The hatchlings were brought to the care center in late February after their nest was accidentally disturbed during restoration work at a natural area in Gresham. They were overwintering in their nest, an interesting stage of Western Painted Turtles’ life cycle. If a female lays eggs in August or September – late in the species’ nesting season – her offspring will hatch in the fall and then hunker down in their nest for the winter, instead of leaving the nest immediately after hatching.
Later this spring, Portland Audubon will work with the Oregon Department of Fish and Wildlife to determine the best time and place to return the hatchlings to the wild. Until then, we’re keeping them warm and feeding them food they would find in nature: pieces of fish, mealworms, and a little bit of plant material. Western Painted Turtles are mostly carnivorous as young, but they will eat more plants as they age.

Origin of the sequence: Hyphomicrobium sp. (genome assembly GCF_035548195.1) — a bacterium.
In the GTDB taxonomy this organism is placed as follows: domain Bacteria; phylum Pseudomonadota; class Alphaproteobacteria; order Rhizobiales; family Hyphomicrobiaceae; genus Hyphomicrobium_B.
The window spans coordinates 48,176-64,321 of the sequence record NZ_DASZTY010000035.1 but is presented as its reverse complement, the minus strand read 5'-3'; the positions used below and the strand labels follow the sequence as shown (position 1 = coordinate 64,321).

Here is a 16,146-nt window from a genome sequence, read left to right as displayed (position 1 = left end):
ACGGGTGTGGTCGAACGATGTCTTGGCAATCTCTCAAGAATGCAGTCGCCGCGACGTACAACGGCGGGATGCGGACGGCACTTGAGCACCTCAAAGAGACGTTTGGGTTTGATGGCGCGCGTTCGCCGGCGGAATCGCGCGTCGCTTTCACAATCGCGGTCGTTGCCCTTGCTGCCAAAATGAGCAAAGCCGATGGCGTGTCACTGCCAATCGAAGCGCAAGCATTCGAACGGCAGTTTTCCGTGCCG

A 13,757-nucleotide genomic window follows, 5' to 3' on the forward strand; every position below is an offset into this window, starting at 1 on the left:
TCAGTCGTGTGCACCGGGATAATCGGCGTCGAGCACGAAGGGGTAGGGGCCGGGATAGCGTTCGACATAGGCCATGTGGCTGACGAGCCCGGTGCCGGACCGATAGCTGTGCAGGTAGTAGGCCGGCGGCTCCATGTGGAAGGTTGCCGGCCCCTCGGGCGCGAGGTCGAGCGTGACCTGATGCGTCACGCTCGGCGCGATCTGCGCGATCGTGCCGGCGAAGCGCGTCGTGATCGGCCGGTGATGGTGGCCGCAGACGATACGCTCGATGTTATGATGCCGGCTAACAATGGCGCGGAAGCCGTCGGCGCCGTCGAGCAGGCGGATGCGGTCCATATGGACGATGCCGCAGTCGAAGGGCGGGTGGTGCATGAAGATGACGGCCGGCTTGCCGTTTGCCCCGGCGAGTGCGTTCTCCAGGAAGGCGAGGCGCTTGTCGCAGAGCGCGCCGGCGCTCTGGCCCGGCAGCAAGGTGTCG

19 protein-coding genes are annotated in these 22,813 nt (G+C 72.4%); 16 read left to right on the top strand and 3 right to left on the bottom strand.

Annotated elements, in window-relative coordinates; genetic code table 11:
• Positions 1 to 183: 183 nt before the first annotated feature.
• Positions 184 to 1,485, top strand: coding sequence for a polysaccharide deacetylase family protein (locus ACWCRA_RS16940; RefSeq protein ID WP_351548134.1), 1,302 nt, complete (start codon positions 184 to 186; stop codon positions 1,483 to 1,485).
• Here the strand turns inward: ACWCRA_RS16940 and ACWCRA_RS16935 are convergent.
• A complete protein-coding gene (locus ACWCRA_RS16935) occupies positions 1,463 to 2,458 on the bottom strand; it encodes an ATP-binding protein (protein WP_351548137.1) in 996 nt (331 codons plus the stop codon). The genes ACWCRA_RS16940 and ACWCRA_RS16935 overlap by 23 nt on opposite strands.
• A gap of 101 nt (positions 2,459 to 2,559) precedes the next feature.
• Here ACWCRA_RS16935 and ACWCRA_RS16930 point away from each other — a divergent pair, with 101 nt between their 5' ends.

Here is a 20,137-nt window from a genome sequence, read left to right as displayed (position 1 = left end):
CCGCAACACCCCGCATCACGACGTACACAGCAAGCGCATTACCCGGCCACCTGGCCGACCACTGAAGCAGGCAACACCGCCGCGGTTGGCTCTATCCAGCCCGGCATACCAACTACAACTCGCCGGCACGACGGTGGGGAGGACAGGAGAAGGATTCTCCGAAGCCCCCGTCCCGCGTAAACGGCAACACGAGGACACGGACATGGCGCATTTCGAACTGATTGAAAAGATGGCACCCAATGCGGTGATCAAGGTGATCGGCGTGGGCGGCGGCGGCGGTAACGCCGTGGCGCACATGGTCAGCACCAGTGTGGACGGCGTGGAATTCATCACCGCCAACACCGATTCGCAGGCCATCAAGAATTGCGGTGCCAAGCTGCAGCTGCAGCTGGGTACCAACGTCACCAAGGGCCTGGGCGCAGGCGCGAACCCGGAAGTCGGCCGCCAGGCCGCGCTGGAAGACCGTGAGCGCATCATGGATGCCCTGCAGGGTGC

Oregon is home to two native turtle species, the Western Pond Turtle and Western Painted Turtle. Both are listed as “critical” on the state’s sensitive species list due to threats like habitat loss and predation by invasive species. You can help native turtles in Oregon by reporting your turtle sightings at www.oregonturtles.com and by not releasing pet turtles into the wild.